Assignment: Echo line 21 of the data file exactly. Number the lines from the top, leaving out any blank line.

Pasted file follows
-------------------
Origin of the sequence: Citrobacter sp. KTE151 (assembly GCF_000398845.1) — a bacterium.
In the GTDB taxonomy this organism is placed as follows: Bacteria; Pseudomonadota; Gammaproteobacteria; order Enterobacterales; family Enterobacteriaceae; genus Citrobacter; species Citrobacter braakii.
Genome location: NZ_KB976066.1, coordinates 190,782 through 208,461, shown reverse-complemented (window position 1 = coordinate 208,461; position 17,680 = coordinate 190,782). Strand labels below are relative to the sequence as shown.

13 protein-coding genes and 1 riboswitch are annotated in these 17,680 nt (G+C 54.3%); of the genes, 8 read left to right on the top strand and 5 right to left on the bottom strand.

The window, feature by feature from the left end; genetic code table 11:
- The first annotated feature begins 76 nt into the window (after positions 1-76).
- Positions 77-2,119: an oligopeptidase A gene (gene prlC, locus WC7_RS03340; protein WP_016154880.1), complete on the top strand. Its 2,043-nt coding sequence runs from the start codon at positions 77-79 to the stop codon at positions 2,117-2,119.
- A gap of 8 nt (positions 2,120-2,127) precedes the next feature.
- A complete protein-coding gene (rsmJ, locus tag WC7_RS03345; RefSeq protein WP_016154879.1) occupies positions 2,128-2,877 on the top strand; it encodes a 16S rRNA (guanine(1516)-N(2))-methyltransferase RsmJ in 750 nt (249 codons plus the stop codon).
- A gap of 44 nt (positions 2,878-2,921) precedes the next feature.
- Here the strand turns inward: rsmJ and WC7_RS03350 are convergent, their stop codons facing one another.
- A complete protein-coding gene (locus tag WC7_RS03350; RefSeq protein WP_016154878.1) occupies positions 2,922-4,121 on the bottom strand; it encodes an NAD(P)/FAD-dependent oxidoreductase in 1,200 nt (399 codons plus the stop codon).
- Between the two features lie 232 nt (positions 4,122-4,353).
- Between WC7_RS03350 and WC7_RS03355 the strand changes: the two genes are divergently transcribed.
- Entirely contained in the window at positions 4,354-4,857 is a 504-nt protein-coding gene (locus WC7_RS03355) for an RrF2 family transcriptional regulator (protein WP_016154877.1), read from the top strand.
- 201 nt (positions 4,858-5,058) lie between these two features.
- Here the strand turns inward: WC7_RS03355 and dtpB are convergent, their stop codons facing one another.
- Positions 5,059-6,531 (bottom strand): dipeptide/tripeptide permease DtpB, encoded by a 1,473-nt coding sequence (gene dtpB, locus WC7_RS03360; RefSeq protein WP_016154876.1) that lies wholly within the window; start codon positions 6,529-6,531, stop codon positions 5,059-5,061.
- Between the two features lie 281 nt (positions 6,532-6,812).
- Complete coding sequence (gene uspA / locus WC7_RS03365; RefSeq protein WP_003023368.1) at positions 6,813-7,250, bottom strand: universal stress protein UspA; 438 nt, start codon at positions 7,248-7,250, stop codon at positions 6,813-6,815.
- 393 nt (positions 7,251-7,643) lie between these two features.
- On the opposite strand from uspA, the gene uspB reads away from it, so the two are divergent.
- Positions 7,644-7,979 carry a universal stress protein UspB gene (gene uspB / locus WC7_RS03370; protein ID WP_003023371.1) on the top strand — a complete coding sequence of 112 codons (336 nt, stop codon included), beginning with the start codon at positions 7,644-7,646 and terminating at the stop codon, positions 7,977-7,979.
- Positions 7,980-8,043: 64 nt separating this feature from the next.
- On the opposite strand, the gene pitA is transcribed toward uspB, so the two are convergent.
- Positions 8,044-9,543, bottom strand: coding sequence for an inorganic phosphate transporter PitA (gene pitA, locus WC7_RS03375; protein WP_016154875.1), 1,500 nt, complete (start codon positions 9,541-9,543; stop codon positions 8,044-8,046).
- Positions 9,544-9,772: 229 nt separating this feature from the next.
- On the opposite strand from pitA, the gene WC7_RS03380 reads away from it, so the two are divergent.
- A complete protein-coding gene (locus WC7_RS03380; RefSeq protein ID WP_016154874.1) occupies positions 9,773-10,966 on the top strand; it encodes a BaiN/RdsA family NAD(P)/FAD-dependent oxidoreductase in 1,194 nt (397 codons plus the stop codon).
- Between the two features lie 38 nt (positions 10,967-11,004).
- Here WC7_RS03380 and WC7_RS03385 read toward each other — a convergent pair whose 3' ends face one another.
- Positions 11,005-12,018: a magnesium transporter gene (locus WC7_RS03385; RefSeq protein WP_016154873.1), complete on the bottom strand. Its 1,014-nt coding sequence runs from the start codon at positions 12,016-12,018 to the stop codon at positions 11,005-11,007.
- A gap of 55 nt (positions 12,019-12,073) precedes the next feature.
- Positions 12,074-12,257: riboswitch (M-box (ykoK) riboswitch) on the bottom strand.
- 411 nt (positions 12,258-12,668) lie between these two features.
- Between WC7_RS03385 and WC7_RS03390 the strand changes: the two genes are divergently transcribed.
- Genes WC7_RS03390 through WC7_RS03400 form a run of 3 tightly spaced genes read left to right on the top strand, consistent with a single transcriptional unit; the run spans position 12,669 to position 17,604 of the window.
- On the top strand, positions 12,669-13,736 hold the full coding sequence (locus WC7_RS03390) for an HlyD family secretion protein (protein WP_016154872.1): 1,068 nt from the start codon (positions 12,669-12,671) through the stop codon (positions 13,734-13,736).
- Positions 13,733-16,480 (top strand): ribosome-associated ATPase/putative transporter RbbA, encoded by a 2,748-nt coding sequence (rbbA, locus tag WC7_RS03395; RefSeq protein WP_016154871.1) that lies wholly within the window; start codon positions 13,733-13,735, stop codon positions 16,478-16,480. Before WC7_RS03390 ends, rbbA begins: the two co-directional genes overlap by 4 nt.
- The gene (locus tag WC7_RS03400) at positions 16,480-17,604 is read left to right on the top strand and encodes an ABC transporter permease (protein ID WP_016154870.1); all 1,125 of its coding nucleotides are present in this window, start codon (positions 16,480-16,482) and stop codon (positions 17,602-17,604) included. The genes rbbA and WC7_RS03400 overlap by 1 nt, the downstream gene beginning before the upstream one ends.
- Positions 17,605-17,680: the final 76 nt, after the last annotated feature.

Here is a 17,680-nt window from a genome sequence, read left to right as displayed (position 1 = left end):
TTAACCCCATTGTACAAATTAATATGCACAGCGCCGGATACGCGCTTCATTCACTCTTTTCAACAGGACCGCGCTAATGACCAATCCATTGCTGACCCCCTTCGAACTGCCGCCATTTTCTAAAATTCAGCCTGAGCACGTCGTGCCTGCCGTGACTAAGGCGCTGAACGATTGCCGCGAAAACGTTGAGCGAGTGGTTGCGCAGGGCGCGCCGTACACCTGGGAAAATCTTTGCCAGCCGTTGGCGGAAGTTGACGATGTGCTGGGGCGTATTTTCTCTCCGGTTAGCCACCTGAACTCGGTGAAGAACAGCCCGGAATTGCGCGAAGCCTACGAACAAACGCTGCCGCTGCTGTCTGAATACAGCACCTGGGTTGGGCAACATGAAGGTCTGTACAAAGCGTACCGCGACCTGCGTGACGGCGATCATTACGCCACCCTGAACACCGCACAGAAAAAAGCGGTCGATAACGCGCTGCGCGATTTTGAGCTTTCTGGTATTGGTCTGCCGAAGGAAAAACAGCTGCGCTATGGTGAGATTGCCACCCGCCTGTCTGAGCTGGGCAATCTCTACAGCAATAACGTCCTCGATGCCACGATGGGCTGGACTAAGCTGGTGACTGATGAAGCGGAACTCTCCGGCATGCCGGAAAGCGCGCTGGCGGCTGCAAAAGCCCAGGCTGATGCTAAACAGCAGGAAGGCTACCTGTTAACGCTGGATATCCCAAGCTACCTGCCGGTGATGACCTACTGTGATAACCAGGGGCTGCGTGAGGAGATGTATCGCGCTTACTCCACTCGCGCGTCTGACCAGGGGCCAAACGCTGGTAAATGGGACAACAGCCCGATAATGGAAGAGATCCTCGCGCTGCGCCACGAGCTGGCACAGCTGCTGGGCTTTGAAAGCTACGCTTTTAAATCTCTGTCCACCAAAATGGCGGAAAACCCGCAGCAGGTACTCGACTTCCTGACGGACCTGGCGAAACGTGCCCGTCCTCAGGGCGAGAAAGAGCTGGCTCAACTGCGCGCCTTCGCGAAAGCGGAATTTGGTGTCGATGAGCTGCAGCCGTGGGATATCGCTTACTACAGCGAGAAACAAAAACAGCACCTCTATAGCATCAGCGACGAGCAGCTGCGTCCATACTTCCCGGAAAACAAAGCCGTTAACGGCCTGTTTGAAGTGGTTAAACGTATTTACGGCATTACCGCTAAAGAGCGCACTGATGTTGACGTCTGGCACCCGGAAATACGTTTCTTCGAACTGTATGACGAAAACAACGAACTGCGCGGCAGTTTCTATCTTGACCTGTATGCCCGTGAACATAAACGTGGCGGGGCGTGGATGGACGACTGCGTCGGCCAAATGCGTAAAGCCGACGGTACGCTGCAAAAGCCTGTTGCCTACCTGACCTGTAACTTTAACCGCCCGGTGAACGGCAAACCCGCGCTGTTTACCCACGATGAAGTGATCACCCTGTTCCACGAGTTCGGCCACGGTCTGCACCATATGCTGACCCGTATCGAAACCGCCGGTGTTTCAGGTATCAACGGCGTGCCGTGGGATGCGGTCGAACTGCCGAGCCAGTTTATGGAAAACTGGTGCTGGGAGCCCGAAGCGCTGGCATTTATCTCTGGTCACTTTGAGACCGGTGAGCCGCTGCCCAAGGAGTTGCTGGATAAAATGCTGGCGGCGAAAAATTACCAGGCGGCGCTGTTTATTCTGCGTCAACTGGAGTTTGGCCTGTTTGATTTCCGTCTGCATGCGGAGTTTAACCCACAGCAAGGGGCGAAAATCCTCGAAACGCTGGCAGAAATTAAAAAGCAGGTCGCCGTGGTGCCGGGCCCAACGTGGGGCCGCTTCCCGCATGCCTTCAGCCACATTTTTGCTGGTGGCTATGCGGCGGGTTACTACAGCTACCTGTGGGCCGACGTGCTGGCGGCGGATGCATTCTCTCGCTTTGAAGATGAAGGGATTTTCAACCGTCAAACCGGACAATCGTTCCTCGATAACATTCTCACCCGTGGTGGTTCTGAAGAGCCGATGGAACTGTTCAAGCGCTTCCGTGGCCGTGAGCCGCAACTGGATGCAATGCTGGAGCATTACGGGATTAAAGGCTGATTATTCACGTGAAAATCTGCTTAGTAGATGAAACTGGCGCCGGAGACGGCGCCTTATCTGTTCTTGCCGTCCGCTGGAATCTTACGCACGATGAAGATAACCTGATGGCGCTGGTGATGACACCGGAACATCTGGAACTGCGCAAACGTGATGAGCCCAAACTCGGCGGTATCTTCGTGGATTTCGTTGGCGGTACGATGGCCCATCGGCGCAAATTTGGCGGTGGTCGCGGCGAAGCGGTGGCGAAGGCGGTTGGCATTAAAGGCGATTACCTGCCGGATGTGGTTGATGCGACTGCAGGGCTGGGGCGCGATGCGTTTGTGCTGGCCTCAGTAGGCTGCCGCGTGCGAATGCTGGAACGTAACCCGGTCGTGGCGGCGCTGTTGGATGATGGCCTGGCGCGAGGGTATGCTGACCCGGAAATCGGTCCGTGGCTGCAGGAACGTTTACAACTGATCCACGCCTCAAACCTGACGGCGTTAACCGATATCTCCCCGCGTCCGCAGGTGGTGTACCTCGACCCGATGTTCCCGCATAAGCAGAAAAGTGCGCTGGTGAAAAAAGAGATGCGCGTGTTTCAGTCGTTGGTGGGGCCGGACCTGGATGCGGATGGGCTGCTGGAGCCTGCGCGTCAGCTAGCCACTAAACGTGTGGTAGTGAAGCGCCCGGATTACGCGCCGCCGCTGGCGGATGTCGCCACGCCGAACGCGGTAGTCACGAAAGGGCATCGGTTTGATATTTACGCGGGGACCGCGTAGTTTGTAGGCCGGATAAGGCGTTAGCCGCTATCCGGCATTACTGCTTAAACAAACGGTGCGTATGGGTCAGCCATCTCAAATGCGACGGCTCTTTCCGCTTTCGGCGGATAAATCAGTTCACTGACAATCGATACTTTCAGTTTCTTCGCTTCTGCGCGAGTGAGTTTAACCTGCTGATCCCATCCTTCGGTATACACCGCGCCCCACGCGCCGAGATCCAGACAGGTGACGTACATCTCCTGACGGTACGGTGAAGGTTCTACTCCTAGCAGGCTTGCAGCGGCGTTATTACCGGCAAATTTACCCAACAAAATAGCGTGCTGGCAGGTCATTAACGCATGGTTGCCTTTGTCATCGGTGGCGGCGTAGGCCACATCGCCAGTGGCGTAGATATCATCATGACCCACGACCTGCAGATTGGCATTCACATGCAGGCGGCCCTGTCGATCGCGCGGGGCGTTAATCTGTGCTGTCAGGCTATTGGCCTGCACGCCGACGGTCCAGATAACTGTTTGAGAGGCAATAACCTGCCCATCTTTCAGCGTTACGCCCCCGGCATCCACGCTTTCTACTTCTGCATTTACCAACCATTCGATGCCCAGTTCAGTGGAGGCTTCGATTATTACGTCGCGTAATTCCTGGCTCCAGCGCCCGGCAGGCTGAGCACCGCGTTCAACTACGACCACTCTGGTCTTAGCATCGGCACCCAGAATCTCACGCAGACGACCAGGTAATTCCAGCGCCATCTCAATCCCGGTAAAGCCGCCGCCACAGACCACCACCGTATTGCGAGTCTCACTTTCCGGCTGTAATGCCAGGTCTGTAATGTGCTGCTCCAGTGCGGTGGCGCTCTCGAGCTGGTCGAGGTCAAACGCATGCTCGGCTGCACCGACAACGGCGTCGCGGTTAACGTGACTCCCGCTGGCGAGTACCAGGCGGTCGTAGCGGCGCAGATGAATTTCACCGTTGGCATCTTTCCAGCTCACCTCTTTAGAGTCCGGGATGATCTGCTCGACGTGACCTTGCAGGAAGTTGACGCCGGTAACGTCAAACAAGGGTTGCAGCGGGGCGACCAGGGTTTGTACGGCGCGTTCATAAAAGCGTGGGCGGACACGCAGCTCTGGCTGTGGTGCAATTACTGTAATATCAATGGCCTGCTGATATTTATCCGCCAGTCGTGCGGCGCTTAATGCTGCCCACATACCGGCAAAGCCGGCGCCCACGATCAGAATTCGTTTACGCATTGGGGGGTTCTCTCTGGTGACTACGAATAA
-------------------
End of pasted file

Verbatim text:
- 393 nt (positions 7,251-7,643) lie between these two features.